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I want to show that

$$ f(t) = \int_{\mathbb{R}} e^{x(t+1)} \left(1 + \frac{e^x}{k} \right)^{-(k+1)}dx = k^{t+1} \frac{\Gamma(k-t)\Gamma(1+t)}{\Gamma{(k+1)}}$$

Here, $k,t \in \mathbb{R}$.

I have tried a few things, but none worked out. First, I noticed that the quotient with all the gamma terms can arises from the beta function with $x=k-t$, $y=1+t$, and $x+y=k+1$. But I haven't been able to transform my integral into anything of the required form.

Next, I tried using the fact that we can write $\Gamma(x)\Gamma(y)$ as a double integral with limits of integration $[0,\infty)$, but that did not get me anywhere.

I would greatly appreciate any advice on how to solve this problem.

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  • $\begingroup$ Shouldn't there be restrictions on $k$ and $t$ such as $k > t > -1$? Otherwise, the right hand side would not make sense when $k = t$. $\endgroup$ – kobe Jan 24 '16 at 17:26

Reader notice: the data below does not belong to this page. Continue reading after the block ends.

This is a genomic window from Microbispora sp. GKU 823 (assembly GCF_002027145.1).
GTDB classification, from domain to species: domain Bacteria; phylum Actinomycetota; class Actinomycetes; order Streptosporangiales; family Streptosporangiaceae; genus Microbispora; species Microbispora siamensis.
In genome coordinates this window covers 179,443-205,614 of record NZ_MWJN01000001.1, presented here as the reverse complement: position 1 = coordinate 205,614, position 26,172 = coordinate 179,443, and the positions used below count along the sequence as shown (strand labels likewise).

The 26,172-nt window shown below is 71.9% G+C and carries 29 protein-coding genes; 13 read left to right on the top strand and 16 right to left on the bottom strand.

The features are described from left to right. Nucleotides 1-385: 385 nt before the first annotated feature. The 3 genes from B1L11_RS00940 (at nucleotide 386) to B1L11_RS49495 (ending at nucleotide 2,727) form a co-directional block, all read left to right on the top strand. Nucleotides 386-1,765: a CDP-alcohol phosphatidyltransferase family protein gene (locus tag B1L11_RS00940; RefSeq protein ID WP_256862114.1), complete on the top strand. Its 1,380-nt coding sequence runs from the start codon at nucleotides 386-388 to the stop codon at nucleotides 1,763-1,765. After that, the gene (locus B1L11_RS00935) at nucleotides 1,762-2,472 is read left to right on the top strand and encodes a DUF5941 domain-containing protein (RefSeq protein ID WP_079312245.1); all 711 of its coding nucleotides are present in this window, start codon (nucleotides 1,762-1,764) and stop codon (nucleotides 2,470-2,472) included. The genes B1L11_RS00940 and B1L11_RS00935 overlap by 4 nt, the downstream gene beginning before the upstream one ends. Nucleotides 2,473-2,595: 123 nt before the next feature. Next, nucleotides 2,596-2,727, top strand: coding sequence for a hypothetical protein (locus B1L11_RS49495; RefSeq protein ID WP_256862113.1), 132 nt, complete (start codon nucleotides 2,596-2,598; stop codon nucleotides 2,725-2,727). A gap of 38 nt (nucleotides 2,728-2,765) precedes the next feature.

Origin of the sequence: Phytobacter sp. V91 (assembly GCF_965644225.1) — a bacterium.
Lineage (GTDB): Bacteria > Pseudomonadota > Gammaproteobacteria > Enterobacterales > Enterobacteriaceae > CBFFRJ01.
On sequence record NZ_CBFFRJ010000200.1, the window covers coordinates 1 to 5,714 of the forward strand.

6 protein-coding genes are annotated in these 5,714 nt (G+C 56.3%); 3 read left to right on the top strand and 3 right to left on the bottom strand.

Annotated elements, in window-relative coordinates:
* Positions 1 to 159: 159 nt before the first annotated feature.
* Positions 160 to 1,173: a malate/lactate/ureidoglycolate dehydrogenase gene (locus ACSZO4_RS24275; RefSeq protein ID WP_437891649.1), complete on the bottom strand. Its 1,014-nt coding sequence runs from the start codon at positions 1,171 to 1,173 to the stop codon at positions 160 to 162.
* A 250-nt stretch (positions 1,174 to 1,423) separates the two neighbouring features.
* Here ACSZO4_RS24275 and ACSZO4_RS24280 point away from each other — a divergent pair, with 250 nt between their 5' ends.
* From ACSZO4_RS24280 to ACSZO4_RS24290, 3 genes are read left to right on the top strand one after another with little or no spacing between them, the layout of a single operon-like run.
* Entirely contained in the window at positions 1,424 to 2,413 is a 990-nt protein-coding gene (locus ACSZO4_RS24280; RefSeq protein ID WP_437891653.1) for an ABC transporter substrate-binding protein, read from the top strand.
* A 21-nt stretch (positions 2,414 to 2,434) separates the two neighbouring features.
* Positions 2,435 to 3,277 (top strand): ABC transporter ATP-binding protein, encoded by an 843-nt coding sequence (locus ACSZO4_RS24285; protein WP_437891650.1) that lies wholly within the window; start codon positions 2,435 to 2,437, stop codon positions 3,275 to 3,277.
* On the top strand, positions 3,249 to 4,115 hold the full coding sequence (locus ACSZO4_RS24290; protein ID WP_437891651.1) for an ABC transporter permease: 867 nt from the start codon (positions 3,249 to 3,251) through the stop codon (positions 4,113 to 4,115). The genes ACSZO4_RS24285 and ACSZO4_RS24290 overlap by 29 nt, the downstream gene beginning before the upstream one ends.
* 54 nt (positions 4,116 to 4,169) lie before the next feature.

• $\begingroup$ Good point. There are no restrictions on $k,t$, as far as I know. $\endgroup$ – cascada Jan 24 '16 at 17:30
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Consider the change of variables $\frac{e^x}{k}=z , dx=k\frac{dz}{z}$ , the integral becomes

$$ I(k,t)=k^{t+1}\int_{\mathbb{R\geq0}}\frac{z^{t}}{(1+z)^{k+1}} $$

which equals a integral representation of the Beta function

$$ I(k,t)=k^{t+1}B(t+1,k-t)=k^{t+1}\frac{\Gamma(k-t)\Gamma(t+1)}{\Gamma(k+1)} $$

as long as $t+1>0$ and $k-t>0$

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  • $\begingroup$ Thanks. I actually tried this change of variables, but rejected it over a mixup I had with with what values $k,t$ should take. Thanks for clearing that up. $\endgroup$ – cascada Jan 24 '16 at 17:54

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